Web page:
AS A child Liem Vu was bullied relentlessly.
Growing up in Wagga, racist remarks were hurled at him on a daily basis, with bullies making his life misery.
The father of three has joined Griffith’s “Bullying is Bullshit” campaign, which aims to raise awareness and deter cyber bullies.
“I came to Australia from Vietnam when I was only six,” Mr Vu said.
“I was bullied because I was an Asian guy growing up in a small town.
“I can remember they’d call me things like dim sim or bonsai and ‘Tin can rolling down a hill’. I never knew what that meant. At the time I didn’t understand but eventually switched on to it – ‘ching chong, ching chong’is the noise it makes.
“It’s funny now in hindsight but at the time I got really angry, I was pushed until I snapped.”
Mr Vu considers himself lucky that for him the bullying stopped when he went home each day, but with three sons of his own growing up in a digital age he is worried.
“It can be a constant thing now. I really can’t imagine having to put up with it all the time like kids do these days,” he said. “I copped it on the spot, now bullies keep going online and do it behind closed doors.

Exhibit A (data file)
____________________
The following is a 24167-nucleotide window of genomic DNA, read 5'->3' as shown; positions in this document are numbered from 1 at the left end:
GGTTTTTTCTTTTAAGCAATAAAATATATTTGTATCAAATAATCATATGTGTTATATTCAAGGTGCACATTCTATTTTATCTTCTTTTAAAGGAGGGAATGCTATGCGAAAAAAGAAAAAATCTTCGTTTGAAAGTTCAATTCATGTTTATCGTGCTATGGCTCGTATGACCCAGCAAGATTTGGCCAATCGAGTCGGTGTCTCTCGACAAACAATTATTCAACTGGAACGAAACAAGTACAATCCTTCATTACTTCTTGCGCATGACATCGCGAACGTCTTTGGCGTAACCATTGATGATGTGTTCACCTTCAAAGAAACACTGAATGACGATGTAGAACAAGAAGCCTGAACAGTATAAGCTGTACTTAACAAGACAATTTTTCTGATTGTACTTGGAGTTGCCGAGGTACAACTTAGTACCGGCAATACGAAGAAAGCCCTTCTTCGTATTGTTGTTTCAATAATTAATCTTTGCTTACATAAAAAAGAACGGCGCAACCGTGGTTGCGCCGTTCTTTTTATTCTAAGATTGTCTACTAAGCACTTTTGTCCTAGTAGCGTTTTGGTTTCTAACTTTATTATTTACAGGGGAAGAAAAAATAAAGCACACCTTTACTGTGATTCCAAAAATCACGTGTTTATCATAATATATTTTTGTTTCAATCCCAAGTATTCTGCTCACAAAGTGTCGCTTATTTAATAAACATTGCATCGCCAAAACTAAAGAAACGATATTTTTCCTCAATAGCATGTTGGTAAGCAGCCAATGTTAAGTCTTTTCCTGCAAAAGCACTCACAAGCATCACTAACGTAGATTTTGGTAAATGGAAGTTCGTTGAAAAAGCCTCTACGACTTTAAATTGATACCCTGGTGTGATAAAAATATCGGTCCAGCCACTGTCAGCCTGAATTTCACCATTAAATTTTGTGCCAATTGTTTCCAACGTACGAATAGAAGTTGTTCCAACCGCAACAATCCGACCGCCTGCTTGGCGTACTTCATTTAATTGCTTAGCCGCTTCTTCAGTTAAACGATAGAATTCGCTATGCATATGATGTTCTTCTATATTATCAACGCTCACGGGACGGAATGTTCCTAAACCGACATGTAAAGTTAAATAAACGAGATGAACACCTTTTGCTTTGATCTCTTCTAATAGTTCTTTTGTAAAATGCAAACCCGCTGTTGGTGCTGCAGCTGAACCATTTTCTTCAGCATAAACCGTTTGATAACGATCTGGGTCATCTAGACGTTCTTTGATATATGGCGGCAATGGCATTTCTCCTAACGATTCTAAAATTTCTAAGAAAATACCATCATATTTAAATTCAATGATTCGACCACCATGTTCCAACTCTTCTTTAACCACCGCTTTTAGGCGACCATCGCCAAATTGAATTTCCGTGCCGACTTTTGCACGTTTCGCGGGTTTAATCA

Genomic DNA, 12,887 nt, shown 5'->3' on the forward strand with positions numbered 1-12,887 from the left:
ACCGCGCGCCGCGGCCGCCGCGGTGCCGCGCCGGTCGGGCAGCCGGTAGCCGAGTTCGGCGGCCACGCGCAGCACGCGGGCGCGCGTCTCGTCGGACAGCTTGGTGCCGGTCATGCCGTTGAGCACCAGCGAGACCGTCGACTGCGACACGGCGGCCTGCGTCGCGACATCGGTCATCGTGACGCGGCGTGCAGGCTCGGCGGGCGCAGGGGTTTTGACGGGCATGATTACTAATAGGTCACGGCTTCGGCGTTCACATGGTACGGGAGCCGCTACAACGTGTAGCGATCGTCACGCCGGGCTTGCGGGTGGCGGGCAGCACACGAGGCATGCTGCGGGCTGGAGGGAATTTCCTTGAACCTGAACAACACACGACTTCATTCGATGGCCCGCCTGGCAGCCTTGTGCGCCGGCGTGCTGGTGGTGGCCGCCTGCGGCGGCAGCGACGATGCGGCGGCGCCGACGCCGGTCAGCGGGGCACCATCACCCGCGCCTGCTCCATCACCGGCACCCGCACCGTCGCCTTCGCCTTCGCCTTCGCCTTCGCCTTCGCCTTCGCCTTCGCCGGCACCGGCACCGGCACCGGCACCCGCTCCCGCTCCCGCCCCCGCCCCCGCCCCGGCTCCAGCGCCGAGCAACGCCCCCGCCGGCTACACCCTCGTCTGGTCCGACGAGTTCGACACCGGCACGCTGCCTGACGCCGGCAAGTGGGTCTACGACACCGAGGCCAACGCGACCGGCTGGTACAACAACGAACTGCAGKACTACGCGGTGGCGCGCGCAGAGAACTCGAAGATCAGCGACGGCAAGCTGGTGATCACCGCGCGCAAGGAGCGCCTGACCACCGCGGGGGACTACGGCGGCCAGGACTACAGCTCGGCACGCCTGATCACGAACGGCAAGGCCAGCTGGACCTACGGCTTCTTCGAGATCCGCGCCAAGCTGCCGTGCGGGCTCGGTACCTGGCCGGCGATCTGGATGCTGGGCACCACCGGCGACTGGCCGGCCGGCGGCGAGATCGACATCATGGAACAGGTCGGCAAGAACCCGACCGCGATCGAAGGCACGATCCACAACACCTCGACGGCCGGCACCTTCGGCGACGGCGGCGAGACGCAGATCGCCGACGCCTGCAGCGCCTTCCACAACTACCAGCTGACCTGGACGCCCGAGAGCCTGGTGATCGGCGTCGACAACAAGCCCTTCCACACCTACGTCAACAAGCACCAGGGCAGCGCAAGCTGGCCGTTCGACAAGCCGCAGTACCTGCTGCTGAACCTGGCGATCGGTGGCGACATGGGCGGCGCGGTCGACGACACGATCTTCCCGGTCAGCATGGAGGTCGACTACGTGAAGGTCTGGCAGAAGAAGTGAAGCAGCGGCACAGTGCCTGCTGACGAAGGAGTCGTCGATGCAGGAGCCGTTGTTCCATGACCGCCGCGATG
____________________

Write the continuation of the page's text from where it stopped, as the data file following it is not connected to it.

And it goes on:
“My boys are not old enough yet to be online, but it worries me a lot.”
Created by Alan Barton, the Bullying is Bullshit Facebook page has already attracted more than 500 likes in two weeks ago.
Mr Barton said it was good to see locals had already shared their stories and is encouraging more to.
“This has got to involve many people for it to work,” Mr Barton said.
“I think sharing personal stories is an important step.
“Reaction to it has been mostly positive.
“I did have one woman say she doesn’t like the title, but it’s important that people take notice – this message has to cut through.”
Mr Barton kicked off the anti-bullying campaign following the tragic death of celebrity Charlotte Dawson.
To be part of the Griffith campaign go to www.facebook.com/bullyingisbs.